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Two Pages From a Ramayana Series Attributed to the Workshop of Mira Bagas

Two Pages From a Ramayana Series Attributed to the Workshop of Mira Bagas

Item Description:

REGISTERED ANTIQUITY - NON-EXPORTABLE ITEM (Please refer to the Terms and Conditions of Sale at the back of the catalogue)


Romapada Sends Courtesans to Rishyashringa’s Hermitage; The Ashwamedha Sacrifice Begins on the Bank of the River Sarayu

Uniara, India, 1760-1780

Opaque pigment on paper heightened with gold

Image 8 1/2 x 12 1/8 in. (21.6 x 30.7 cm.); folio 9 7/8 x 15 in. (25 x 38.1 cm.); image 8 3/8 x 13 1/8 in. (21.3 x 33.3 cm.); folio 9 3/4 x 15 in. (24.7 x 38.1 cm.) (2)


For two pages from this same series, see Milo Cleveland Beach, Rajput Painting at Bundi and Kota, Ascona, 1974, pl. XLIX, figs. 50 and 51.

As per the text of Ramayana, the kingdom of Angra suffered from a drought and a famine, and a prophecy explained to Raja Romapada that the situation could only be alleviated by a Brahmin with special powers of perfect chastity. From a young age, sage Rishyashringa, was raised in the forest away from society, and as a result, he never saw a woman. In order to lure Rishyashringa to the city, Romapada sent a group of beautiful courtesans to the forest to seduce the sage and bring him to his capital to carry forward the rituals.

The first painting is divided into two halves, and the two episodes of the story can be seen at the same time as part of a narrative sequence. In the left half, Raja Romapada has summoned a group of courtesans to his court in preparation for their task. Beyond the river, on the right, lies the hermitage of Rishyashringa. The courtesans can be seen approaching the hut where the young sage sits with his father. The painting is remarkable for its rich depiction of flora and fauna. A thick grove can be seen behind the walls of the king's palatial quarters. The artist has laid emphasis on the portrayal of aquatic life, with ducks, herons and cranes living in harmony with the lush blooming lotuses. The forest is also decorated with lush foliage of trees and plantains.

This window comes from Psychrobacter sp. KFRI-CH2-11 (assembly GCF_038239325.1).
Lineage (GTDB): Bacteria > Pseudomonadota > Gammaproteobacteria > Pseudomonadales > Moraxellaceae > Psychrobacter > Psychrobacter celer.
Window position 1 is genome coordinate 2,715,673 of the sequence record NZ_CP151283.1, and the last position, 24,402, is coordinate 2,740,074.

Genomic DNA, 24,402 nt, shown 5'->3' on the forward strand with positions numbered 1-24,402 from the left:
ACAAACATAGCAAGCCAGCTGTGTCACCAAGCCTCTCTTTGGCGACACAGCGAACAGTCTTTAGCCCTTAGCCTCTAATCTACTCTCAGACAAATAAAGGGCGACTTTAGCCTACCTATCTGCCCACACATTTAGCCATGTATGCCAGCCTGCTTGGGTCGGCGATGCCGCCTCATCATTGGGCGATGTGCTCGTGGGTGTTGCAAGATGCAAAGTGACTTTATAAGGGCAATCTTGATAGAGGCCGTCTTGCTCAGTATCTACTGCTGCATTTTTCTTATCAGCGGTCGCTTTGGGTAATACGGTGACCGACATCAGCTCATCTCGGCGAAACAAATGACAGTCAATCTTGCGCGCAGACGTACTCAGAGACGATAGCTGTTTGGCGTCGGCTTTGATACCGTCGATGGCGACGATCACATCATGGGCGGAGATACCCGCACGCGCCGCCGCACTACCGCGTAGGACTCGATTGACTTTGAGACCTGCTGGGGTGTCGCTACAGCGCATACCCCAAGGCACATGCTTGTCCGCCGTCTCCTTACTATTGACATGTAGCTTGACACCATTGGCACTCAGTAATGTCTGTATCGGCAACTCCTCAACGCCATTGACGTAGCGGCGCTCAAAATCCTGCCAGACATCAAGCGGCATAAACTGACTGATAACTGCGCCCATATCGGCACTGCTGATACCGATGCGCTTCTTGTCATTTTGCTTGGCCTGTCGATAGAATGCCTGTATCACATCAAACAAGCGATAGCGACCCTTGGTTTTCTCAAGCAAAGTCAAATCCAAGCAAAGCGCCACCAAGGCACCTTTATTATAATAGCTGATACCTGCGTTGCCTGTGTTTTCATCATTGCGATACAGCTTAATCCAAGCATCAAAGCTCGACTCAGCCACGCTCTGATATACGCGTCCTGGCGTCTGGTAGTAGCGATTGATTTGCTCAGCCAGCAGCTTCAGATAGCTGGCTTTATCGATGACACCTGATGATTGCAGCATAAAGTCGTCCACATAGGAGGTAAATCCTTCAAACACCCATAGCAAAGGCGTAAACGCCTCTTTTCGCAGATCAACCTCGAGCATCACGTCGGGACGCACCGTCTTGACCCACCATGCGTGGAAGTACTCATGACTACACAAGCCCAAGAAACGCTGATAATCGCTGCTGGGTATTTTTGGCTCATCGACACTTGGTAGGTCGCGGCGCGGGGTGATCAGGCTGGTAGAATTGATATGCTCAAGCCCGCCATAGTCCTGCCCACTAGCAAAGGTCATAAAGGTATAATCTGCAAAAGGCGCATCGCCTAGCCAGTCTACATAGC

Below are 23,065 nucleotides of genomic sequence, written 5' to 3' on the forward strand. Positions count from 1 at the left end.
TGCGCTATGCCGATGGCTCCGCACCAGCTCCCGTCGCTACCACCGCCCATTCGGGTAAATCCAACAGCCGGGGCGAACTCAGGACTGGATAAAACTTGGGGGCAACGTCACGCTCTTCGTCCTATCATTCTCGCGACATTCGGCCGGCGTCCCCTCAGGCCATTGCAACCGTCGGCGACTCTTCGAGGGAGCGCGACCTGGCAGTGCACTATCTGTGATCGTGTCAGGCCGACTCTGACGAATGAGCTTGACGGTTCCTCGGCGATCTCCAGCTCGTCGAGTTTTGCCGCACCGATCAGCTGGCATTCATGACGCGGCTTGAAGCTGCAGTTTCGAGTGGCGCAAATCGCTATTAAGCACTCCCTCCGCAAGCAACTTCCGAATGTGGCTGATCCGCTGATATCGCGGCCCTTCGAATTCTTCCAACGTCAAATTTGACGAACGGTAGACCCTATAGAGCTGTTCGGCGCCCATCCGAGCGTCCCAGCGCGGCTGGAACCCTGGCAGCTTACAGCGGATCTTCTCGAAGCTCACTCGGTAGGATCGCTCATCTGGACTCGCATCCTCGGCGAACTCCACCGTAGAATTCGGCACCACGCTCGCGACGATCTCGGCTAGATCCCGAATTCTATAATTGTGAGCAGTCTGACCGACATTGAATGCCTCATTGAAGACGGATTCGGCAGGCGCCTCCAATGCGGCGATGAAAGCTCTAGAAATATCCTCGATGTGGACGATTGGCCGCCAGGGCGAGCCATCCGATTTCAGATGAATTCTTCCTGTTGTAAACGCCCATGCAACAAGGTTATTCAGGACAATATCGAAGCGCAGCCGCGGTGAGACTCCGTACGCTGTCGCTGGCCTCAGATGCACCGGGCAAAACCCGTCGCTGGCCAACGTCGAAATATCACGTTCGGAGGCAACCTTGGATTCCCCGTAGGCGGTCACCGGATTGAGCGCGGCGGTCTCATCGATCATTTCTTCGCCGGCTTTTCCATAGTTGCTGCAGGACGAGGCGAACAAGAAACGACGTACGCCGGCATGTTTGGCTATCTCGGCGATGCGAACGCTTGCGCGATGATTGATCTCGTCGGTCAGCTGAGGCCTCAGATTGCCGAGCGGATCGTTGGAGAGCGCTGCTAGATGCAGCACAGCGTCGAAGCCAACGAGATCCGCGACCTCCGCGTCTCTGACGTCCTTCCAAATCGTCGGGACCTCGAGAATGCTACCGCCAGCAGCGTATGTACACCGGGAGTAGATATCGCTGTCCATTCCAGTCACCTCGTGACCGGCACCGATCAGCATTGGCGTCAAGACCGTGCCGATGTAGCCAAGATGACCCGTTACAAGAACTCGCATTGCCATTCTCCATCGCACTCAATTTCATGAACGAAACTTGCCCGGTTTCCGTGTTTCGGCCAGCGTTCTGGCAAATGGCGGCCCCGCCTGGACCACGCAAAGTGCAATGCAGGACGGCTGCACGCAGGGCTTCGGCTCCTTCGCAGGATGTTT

In the second painting, as per the text, the sage Rishyashringa is sent by Romapada to Ayodhya to conduct the Ashwamedha ritual for Dasaratha. The left half of the painting depicts a scene of Ayodhya, where Rishyashringa sits with a council of Dasaratha's ministers, giving them directions regarding the exact requirements for the commencement of the ritual. In the lower register, the subjects of Ayodhya are seen cooking, spinning and busy in other daily activities,. Beyond the river, lies the spot chosen for the ritual. A group of Brahmins can be seen performing ritualistic duties around the holy fire. Not too far away, a group of masons work on preparing the venue. In the lower part, a troupe of acrobats perform tightrope walking and other acrobatic feats, surrounded by musicians who begin the festivities. The white horse chosen for the ritual can be seen trotting in a sprightly manner across the grass in anticipation of his long journey.

‡ Registered Antiquity - Non-exportable Item. Please refer to the Terms and Conditions of Sale.

* Antiquity or Art Treasure - Non-exportable Item. Please refer to the Terms and Conditions of Sale.

₹ 600,000.00 ( Low est. )
Lot 3‡* in The Fine Art Sale including Classical Paintings (M0029)
AUCTION DATE: Jan 21, 2021 at 6:30pm IST



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